You really seem to be on a roll with the straw man arguments. Of course there are many levels of ability among vehicular cyclists, just like any occupation has people of a variety of levels of ability. Practice, experience, physical condition, and aptitude all play a role in cycling skill, and there are a lot of nuances within those variables. What are you trying to get us to say? That vehicular cyclists are some sort of superhuman species apart?
    No, I think he is trying to say that it may take a long learning curve to "join the club." And with that I really agree.

    I have taken the Road I and Road II classes, and I have seen how the classes can move timid cyclists from the sidewalk to the road... but I really doubt that same timid cyclist is going to turn around and jump right on a 50MPH multilaned road with narrow lanes and play the alpha dog. It just ain't gonna happen.

    The bottom line is, that sort of riding and technique does take time and experience... in spite of the classes. (bear in mind I took the classes out of curiosity, after some 30+ years of cycling).

    I feel that vehicular cycling does work, but at the same time it is not exactly everyone's cup of tea, and it takes experience and a certain attitude to make it work effectively. (JF's claims not withstanding... he is not going to put a 10 year old out on these mean streets with the attitudes of motorists today... I don't care what he "claims.")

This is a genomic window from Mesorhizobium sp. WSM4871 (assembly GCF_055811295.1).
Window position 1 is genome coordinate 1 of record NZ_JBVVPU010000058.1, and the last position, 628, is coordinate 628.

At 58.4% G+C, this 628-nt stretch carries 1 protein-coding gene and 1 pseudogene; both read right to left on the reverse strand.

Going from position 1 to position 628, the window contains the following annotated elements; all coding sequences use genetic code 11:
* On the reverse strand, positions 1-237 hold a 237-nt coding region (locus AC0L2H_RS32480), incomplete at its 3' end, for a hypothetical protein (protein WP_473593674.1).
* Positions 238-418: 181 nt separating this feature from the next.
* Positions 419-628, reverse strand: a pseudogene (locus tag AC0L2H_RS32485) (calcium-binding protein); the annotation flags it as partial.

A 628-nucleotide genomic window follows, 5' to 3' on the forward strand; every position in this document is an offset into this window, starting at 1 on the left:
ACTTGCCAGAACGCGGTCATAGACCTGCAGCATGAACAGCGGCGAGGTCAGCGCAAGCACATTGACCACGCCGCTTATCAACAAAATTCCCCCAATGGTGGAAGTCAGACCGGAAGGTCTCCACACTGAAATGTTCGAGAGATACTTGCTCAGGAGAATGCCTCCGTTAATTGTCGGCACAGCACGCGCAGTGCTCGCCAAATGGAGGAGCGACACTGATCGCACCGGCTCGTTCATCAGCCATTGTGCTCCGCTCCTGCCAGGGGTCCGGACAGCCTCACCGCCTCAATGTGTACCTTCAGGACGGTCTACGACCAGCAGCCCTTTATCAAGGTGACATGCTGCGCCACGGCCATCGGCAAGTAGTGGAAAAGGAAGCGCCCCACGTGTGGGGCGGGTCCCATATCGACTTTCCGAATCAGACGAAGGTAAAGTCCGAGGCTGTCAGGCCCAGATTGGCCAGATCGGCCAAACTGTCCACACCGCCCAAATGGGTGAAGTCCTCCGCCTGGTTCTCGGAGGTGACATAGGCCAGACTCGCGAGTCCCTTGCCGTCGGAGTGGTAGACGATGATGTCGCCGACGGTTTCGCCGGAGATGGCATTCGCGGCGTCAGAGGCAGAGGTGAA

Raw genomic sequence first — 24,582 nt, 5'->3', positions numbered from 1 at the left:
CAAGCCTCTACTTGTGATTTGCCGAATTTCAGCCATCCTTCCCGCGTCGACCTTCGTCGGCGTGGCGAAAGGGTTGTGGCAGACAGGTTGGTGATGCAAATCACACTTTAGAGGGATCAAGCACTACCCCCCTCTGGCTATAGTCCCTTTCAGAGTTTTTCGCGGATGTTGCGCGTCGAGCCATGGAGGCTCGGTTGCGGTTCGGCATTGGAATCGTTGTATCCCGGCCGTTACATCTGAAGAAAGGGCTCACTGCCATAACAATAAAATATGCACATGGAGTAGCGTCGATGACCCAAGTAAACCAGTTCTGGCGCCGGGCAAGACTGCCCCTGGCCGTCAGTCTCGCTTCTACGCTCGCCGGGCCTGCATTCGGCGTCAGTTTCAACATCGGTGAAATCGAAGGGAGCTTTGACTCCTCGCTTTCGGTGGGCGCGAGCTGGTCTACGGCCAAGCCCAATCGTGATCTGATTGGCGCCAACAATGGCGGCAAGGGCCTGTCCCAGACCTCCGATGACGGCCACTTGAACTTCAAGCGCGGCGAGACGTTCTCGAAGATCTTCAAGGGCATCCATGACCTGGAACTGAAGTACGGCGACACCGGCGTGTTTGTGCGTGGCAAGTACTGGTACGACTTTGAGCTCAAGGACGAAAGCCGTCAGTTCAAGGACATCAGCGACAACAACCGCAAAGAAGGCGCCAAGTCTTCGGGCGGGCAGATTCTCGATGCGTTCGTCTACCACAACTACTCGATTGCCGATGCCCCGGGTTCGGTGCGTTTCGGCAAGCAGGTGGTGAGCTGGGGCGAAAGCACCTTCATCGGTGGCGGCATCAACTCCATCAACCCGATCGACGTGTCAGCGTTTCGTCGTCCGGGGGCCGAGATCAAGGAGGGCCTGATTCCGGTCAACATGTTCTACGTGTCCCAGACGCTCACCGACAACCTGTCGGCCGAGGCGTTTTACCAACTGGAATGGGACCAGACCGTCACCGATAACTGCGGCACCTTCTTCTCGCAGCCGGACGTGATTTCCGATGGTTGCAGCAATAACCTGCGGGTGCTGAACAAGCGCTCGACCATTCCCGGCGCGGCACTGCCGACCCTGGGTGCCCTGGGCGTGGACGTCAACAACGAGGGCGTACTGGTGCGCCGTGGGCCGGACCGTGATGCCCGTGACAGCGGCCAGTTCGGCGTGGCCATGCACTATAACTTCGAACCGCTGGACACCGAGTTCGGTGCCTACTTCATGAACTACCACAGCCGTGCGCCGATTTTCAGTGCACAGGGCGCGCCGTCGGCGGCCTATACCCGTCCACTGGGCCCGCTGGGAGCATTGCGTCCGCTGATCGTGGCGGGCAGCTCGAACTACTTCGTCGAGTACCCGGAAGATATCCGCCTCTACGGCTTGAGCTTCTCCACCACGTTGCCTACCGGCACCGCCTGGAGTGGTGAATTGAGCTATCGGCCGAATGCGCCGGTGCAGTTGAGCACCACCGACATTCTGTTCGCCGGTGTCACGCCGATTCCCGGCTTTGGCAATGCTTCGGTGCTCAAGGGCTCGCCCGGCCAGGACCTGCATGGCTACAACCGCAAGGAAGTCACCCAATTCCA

Now on the flip side... bike lanes (at least how they are implimented around here (and in many places) have their own set of issues... which have been widely discussed (and perhaps exaggerated).

    The reality (the 5000 pound gorilla that everyone keeps stepping around) is that the physical differences of cycling verses the motor car places some, uh, interesting issues on the table... and if there were a serious adoption of the laws and enforcement thereof regarding cyclists and ANYONE's rights to the road, road design and speeds would be dramatically different.

    But the fact remains that the world's general public like to be lazy and sit in powered vehicles and push a control and go. So the politics of the road are such that publically we all have the same rights, but in reality, bigger, faster "rules the road."

    There really is no getting around that... as soon as you put power in folks' hands... there are going to be those that abuse it... so that legal equality goes right out the window... (heck even some that enforce the laws don't "buy" into them.)

    With that in mind... some provision for sharing access to the places we all want to go (and a real admissison of the physical issues involved) is going to require some sort of compromise. What that compromise is... is yet to be perfected.

  17. #17
    Senior Member sggoodri's Avatar
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    Quote Originally Posted by Bekologist View Post
    this lack of total traffic comfort is a big, glaring discrepancy not given a lot of emphasis by the dogmatic vc.

    I see a flaw in the vc point of view. I see a fallacy in the argument that all it takes to ride a road, any road, is the knowedge of how to operate like a vehicle.